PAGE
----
A federal research unit has uncovered what could be a Chinese Communist Party information operation designed to discourage Chinese Canadians from voting Conservative in the last federal election.
A September 13, 2021 analysis by Canada’s Rapid Response Mechanism, which monitors foreign interference, said researchers observed the Communist Party’s media accounts on Chinese social media platform Douyin, which were widely spreading information that the Conservatives would nearly cut off diplomatic relations. with Beijing.
The report, obtained by The Canadian Press through the Access to Information Act, was produced just a week before Canadians went to the polls.
Justin Trudeau’s Liberals emerged from the September 20 national vote with a renewed minority mandate, while the Conservatives, led by Erin O’Toole, formed the official opposition.
O’Toole, who is no longer in the lead, said in a podcast recorded this month that the Conservatives have lost eight or nine seats due to foreign interference from China.
The Canadian Rapid Response Mechanism, based in Canada for International Affairs, analyzes open data to identify trends, strategies and tactics for foreign intervention.
His work supports the G7 RRM, an initiative to strengthen coordination to identify and respond to threats to major industrial democracies.
The analysis of reports about the Conservative Party was part of RRM Canada’s efforts to monitor the digital media environment for signs of manipulation of foreign sponsored information in the general election.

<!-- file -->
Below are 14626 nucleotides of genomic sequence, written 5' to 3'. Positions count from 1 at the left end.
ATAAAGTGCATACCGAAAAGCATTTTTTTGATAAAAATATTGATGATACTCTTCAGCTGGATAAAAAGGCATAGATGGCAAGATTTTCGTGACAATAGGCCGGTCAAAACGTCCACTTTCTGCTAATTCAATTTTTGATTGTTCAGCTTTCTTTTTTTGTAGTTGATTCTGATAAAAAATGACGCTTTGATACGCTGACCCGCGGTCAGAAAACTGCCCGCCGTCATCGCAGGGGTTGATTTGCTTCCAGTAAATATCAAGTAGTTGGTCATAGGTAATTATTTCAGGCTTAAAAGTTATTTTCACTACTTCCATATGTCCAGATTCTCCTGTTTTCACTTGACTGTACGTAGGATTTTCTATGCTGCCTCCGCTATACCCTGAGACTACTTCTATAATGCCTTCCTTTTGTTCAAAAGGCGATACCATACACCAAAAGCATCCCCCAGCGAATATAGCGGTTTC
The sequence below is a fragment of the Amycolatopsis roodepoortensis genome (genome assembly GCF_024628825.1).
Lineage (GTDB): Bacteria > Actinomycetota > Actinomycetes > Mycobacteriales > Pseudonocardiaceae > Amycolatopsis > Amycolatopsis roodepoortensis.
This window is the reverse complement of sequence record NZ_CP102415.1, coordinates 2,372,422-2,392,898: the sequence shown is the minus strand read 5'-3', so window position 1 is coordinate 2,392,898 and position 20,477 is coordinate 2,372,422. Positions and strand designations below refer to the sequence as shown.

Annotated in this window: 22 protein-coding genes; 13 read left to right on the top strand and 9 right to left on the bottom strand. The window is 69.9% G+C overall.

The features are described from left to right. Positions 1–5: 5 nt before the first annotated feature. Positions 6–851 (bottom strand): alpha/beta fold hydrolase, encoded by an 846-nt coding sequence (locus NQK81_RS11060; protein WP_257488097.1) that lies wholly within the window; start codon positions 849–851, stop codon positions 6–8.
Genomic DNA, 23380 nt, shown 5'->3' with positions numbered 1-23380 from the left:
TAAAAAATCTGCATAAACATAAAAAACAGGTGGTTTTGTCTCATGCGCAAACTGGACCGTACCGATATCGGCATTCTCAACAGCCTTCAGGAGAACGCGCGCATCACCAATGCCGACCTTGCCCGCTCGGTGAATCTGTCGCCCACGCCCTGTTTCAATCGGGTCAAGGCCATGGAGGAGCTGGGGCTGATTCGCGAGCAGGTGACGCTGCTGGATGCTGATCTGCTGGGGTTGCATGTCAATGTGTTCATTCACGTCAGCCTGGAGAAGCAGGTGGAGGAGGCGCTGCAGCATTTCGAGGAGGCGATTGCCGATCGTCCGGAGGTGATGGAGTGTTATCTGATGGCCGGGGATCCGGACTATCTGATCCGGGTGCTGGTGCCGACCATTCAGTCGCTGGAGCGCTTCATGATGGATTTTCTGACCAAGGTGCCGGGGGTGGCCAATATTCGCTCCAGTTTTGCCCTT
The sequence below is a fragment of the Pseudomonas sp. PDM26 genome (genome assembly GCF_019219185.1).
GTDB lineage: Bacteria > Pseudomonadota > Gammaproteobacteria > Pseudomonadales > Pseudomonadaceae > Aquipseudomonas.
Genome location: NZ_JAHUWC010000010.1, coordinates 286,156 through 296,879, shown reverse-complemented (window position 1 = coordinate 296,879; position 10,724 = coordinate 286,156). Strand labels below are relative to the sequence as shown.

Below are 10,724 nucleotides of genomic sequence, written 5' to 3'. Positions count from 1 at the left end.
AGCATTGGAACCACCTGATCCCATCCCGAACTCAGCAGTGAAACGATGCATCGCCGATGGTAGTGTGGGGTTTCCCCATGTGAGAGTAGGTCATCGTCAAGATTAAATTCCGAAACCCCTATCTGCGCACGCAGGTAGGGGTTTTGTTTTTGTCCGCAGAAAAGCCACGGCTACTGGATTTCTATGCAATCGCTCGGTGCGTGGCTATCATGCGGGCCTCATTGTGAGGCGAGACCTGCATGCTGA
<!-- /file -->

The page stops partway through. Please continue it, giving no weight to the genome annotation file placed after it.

Conservative MP Michael Chong, the party’s foreign affairs critic, said in an interview that the analysis is “more evidence that the communist leadership in Beijing interfered in the last general election by spreading disinformation.”
Asked for comment on the analysis, the Chinese Embassy in Ottawa said, “China has always adhered to the principle of non-interference in the internal affairs of other countries.”
RRM Canada says it manually reviewed Chinese social media platforms including WeChat, Douyin, Weibo, Xigua and Bilibili and conducted open-source forensic digital analysis using website archives, social media sniffing tools and cross-platform ranking tools in social networks.
Analysts first drew attention to the conservative narrative in two articles published Sept. 8 in the Global Times, the state news tabloid.
RRM Canada believes that the Global Times coverage was prompted by an article in the Ottawa-based Hill Times that looked at the Canadian side’s position on Canada-China relations. The analysis shows that it is likely that the Global Times was the first Chinese publication to pay attention to the contents of the publication in Ottawa: two of its articles received more than 100,000 page views each.
RRM Canada notes that the timing coincided with the first debate of federal leaders and increasingly close poll results. Similar stories published by major Canadian media outlets earlier in September, as well as a Conservative Party platform published in August, elicited no response from China’s state media, the analysis said.
Analysts found that several popular Canadian-targeted WeChat news accounts began engaging with the Global Times narrative on September 9, copying content and form without linking to the post, “hiding the source of the narrative.”
The accounts also added comments about Tories to articles such as “Chinese scared of the platform” and questioned whether “Chinese compatriots should support conservatives if they use this rhetoric.”
“Unless otherwise noted, WeChat users will not be aware that the story about the Conservatives and O’Toole is from the Global Times and will assume that these articles were original reports from Canadian WeChat accounts.”
Analysis shows that many WeChat news accounts that serve Canadians are registered to people in China, and while they are well-established news sources, “some of them may have obscure links” to Chinese Communist Party media groups .